Focus: Frontline - The Hoxton Apprentice

Anita Pati,

WHAT IT IS: A social enterprise restaurant run by the charity Training for Life. Hoxton Apprentice is one of a growing number of TfL Prospect Centres that involve community learning and development

WHAT IT DOES: Runs apprenticeships in catering and hospitality for homeless people or those at risk of homelessness and people who have been unemployed for more than six months

HOW IT'S FUNDED: Local government employment initiatives, Corporation of London, corporate funding, Office of the Deputy Prime Minister

The ox-blood drapes and dark wood at the Hoxton Apprentice could belong to any upmarket restaurant in London's trendy Hoxton Square.

But behind the posh facade of the Grade 2-listed Victorian primary school is a thriving community enterprise aimed at regenerating deprived neighbourhoods.

The restaurant is staffed both by professionals and by long-term unemployed or homeless people who are training to become chefs. Apprentices are referred from nearby Hackney job centres.

Dawit, a young Italian man, tends the bar. He had been unemployed for 14 months when his job centre adviser suggested he apply because of his previous bar work experience.

He had been having "complex family issues" when he got accepted. He hopes the training will lead to a job in a West End nightclub.

"Everyone here is looking for a profession," he says. "In my case, it's more of a way out. I needed this to get away from what was around me at the time. I can sleep at night now."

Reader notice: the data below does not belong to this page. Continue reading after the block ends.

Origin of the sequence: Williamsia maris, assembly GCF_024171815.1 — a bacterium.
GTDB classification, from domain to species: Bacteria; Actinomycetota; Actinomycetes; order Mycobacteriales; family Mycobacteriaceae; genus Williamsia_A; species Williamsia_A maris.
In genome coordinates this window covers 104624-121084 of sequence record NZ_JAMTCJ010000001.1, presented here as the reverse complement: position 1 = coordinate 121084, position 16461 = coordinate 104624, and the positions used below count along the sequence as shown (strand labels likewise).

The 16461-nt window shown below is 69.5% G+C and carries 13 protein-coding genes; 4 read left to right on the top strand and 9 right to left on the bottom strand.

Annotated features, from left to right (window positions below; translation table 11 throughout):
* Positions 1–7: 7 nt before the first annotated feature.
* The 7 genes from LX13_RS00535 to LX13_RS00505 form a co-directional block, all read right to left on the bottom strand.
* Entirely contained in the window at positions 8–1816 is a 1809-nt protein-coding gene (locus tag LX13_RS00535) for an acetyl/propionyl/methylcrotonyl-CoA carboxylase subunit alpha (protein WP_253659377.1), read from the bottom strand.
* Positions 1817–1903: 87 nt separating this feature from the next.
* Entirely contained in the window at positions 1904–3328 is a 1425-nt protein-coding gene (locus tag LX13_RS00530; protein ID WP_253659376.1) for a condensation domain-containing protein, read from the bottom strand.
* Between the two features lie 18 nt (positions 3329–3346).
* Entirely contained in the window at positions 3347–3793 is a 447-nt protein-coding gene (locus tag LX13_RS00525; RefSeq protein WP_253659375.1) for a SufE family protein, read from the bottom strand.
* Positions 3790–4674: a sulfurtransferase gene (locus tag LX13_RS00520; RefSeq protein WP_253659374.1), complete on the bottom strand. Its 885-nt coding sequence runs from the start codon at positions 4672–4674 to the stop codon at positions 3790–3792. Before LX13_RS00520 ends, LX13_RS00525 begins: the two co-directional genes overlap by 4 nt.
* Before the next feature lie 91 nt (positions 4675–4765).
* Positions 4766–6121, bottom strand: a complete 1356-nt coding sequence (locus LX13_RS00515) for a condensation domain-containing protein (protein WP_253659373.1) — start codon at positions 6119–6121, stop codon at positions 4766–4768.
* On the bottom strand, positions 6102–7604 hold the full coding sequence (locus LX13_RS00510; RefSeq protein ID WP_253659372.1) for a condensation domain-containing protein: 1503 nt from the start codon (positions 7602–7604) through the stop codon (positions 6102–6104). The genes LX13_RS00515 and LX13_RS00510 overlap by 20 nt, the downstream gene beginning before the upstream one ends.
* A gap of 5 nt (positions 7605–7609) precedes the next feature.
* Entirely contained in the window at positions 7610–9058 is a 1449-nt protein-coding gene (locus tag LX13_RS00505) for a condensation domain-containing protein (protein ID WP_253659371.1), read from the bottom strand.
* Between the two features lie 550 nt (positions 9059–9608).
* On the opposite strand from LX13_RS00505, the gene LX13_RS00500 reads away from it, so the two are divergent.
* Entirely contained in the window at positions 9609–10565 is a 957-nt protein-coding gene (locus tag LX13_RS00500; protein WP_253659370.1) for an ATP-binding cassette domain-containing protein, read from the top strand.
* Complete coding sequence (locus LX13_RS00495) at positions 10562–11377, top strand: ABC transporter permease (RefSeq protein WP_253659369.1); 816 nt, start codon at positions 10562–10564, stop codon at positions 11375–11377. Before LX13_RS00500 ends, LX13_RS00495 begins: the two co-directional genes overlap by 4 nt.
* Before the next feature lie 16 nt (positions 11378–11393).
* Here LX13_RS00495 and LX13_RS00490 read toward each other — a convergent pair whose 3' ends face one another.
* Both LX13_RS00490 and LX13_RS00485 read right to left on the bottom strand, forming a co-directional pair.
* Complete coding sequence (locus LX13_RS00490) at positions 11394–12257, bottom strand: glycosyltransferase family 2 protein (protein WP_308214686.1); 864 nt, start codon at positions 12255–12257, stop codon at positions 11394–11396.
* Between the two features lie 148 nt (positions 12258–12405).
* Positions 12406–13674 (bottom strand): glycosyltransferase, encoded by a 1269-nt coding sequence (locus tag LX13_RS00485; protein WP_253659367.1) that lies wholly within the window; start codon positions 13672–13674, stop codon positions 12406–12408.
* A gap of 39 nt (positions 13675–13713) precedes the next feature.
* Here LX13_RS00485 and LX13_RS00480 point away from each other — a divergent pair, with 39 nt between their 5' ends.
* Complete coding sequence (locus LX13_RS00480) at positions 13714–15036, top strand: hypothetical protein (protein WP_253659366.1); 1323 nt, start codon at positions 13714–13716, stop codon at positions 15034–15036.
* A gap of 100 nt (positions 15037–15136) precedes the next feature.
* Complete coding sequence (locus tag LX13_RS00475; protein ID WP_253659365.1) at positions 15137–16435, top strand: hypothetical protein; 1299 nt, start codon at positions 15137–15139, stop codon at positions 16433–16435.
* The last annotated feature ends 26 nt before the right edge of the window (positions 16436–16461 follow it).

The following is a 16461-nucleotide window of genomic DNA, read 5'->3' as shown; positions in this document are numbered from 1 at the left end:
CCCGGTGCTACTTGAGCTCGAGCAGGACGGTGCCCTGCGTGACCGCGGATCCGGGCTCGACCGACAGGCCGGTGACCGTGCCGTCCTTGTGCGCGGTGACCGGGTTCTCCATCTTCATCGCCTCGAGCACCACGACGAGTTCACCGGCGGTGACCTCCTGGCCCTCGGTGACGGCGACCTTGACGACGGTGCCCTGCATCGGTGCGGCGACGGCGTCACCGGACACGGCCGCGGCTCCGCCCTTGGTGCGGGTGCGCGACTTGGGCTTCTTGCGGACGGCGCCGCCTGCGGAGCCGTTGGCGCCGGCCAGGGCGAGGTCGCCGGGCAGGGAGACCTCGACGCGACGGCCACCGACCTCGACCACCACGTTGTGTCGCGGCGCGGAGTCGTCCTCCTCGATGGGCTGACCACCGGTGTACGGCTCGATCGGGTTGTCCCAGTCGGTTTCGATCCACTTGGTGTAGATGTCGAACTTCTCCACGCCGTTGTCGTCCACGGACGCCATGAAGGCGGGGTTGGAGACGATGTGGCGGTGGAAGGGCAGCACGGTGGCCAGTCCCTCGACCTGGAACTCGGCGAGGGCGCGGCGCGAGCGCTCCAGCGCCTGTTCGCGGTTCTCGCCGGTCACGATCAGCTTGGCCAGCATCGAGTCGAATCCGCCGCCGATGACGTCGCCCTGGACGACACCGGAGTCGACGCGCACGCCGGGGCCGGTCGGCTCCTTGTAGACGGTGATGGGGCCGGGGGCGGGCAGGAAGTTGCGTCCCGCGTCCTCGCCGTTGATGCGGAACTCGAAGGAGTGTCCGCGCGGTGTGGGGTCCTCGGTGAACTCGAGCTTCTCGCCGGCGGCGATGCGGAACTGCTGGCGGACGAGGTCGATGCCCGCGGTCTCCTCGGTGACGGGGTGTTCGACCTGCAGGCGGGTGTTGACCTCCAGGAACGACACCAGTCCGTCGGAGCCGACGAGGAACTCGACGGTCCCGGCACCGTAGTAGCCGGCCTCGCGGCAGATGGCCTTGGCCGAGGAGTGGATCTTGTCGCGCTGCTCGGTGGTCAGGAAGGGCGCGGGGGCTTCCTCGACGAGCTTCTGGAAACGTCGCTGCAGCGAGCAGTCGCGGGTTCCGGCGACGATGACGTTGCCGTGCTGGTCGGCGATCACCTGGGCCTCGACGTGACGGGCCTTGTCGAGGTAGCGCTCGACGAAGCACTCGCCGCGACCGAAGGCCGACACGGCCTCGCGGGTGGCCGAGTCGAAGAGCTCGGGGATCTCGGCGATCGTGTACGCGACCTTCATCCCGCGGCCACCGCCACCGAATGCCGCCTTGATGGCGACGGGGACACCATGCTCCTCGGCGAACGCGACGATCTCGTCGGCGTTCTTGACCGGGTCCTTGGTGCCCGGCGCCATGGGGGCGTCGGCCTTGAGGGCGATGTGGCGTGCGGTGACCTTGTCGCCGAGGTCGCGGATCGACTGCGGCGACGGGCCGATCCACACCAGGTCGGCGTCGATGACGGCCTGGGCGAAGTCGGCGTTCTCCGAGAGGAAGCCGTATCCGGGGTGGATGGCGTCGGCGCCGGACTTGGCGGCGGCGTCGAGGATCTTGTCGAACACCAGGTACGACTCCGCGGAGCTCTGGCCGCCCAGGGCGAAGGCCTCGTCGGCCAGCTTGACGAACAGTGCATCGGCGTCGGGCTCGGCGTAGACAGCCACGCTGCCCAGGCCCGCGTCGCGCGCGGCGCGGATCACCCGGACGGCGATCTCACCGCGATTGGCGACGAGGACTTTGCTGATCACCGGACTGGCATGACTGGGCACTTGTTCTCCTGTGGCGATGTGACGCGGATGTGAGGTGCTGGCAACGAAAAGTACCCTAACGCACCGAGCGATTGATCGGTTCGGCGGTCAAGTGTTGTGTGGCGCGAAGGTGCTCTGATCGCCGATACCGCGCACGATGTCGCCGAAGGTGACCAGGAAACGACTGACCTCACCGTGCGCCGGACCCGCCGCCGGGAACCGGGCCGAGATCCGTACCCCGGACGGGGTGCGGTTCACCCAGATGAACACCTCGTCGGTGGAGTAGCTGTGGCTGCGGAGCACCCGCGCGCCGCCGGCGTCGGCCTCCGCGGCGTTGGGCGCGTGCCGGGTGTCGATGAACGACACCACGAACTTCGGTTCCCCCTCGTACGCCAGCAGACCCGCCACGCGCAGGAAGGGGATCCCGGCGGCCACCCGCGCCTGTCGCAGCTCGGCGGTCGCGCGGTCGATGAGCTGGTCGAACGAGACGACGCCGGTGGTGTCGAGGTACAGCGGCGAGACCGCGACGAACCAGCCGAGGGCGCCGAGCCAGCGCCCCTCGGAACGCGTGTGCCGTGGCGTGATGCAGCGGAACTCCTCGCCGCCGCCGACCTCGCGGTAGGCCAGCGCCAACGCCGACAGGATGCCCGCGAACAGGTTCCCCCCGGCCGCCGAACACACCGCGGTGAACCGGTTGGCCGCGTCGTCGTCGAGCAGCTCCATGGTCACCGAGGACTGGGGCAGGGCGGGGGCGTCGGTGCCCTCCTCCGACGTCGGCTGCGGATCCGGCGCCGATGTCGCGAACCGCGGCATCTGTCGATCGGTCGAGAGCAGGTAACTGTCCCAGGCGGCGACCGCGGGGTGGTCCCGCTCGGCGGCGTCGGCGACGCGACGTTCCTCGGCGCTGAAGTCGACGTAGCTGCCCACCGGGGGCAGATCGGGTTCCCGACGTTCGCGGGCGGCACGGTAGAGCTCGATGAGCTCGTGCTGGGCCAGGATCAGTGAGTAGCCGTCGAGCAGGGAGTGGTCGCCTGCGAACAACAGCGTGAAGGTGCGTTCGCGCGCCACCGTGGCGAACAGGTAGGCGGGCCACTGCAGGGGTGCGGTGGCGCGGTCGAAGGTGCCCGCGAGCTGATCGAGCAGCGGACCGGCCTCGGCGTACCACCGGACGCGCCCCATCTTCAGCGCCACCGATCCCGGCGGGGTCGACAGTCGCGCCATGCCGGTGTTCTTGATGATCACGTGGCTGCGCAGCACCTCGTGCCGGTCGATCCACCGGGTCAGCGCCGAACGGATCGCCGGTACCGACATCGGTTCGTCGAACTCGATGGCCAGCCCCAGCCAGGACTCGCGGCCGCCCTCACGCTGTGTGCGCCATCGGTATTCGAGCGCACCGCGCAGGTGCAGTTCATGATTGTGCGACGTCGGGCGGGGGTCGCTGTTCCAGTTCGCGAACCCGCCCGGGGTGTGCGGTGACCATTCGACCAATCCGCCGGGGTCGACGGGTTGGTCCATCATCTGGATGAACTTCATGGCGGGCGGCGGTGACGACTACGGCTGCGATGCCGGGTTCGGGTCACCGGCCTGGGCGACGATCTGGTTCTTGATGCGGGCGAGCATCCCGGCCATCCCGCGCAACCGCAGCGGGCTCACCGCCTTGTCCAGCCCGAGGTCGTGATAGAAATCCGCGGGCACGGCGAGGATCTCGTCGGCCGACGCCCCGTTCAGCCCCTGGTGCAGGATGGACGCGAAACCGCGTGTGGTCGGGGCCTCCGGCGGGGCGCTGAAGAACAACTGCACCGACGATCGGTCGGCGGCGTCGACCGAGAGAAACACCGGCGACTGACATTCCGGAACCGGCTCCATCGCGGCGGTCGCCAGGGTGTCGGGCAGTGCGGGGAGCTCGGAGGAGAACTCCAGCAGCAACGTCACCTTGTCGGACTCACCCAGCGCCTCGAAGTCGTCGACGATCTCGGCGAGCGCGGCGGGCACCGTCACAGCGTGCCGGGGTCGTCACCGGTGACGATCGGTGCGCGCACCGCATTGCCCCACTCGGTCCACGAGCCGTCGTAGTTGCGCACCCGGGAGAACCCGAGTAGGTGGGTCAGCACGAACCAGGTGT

Dawit is one of 11 apprentices in this term's intake - the fourth since the Hoxton Apprentice was launched last year. The restaurant has made an £80,000 profit since its inception, which has been ploughed back into the enterprise.

Personal development

The course begins with a six-week personal development period during which recruits learn communication and IT skills and relax in the community kitchen upstairs.

The induction is followed by a four-and-a-half month stint doing either bar, kitchen or waitering work, for which apprentices are paid proper wages. After six months, they receive an NVQ level 2 qualification, an employer's reference and support to get a job. Some 85 per cent are in full employment six months after leaving the scheme.

Training for Life was established in 1995 and helps disadvantaged people back into education or employment. Its chief executive, Gordon d'Silva, is passionate about the social enterprise business model for turning around the lives of those who are hardest to reach. "People freak when you just throw training at them," he says. "The idea is to create a learning journey before you return people to further education or employment."

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